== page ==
?Patient? Capital for an Africa That Can?t Wait
Friday, April 20, 2007
Africa needs many things, but most of all it needs capitalists who can start and run legal companies. More Bill Gateses, fewer foundations. People grow out of poverty when they create small businesses that employ their neighbors. Nothing else lasts. Last week, I was touring northern Tanzania when our car passed the small town of Karatu and we suddenly came upon an open field splashed with colors so bright and varied it looked from afar as if someone had painted a 30-color rainbow on the landscape.
As we got closer, I discovered that it was Karatu?s huge clothing market. Merchants had laid out blankets piled with multicolored shirts, pants and dresses, much of it used clothing from Europe, and were hawking their goods.
This was not Nordstrom. A man with a tape measure dangling from his back pocket and a megaphone in his hand was shouting: ?A thousand shillings for these trousers. It?s like giving them away.? Men and women, themselves dressed in brightly colored native Tanzanian garments, sifted through the mounds of clothing, holding shirts or slacks up against their bodies to see if they fit.
Scenes like this remind you that Africa is neither all tragedy nor all renaissance. It is a diverse continent that?s struggling to find its way in the global economy and has both of these extremes, but is much more in a middle place that looks like that field in Karatu: a wild, unregulated, informal, individual brand of capitalism, which we need to channel into formal companies that can grow and scale up, even with corrupt governance.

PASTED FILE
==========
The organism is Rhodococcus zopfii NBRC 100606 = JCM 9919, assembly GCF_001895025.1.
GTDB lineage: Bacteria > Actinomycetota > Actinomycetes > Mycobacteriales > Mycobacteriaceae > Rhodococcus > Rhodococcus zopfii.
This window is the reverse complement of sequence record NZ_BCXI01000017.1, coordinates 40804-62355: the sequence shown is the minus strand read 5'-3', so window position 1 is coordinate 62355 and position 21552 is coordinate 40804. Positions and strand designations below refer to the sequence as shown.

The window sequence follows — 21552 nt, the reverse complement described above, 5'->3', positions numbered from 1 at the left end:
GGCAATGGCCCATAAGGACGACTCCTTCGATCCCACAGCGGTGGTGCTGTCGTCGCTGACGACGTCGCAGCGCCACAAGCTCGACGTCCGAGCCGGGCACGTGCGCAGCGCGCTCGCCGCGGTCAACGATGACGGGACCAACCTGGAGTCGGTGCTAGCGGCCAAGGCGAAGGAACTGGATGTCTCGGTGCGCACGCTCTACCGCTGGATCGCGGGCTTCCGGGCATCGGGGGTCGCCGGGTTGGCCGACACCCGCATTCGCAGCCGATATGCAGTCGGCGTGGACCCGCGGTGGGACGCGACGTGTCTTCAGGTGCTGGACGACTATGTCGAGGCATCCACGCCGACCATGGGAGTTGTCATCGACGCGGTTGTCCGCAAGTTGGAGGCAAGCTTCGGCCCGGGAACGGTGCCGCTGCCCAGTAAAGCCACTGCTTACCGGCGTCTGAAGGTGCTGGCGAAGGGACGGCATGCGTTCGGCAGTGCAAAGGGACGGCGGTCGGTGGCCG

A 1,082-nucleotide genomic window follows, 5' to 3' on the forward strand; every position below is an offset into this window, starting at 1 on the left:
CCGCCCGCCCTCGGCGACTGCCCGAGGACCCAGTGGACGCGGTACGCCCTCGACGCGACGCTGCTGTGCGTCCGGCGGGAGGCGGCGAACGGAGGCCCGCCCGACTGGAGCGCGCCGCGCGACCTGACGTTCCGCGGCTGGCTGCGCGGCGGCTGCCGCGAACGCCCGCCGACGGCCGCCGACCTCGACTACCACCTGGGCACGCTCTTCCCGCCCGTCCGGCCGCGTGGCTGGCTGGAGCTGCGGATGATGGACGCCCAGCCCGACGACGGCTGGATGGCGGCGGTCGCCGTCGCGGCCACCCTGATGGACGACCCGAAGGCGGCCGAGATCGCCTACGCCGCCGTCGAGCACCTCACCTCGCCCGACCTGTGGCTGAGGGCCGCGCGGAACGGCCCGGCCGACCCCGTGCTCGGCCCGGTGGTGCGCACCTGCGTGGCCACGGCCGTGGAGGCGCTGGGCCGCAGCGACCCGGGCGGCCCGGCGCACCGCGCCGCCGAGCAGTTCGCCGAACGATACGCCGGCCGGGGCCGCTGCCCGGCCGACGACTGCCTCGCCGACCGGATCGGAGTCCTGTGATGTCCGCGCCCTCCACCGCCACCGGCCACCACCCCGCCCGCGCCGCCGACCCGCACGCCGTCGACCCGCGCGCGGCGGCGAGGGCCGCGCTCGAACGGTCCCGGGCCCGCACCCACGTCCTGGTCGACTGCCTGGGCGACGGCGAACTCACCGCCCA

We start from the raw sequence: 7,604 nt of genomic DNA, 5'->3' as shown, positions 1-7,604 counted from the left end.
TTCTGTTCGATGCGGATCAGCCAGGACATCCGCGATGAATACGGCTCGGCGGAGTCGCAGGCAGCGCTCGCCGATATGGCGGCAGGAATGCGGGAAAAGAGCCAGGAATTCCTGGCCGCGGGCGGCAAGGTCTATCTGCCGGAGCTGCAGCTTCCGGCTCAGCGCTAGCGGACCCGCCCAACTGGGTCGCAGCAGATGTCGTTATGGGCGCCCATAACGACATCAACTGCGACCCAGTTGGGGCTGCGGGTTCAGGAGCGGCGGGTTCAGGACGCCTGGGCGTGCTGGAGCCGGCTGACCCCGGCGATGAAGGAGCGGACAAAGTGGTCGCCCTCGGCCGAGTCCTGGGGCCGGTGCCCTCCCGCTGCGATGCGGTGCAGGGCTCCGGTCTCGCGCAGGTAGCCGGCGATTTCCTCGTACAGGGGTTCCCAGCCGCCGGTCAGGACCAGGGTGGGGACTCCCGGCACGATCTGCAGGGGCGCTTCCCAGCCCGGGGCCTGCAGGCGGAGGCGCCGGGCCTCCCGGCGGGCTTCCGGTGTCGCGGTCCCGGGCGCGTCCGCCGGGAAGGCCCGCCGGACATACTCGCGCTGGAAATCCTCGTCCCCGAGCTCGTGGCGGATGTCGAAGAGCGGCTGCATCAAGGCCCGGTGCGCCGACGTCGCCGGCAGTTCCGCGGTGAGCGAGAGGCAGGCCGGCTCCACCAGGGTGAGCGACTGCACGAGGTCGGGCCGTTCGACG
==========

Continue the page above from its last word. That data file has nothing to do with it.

Africa needs many things, but most of all it needs capitalists who can start and run legal companies. More Bill Gateses, fewer foundations. People grow out of poverty when they create small businesses that employ their neighbors. Nothing else lasts.
Whenever you read about capital flowing into Africa, though, it tends to be from big lenders like the World Bank, which have very strict criteria and work on big projects, or from microfinanciers, giving out $50 to a woman to buy a sewing machine. Microfinance has a role, but many people don?t want the pressure of being an entrepreneur. They want the stability and prosperity of a job created by capitalist risk takers and innovators. See India.
In some ways what Africa needs most today is more ?patient? capital to spur its would-be capitalists. Patient capital has all the discipline of venture capital ? demanding a return, and therefore rigor in how it is deployed ? but expecting a return that is more in the 5 to 10 percent range, rather than the 35 percent that venture capitalists look for, and with a longer payback period.
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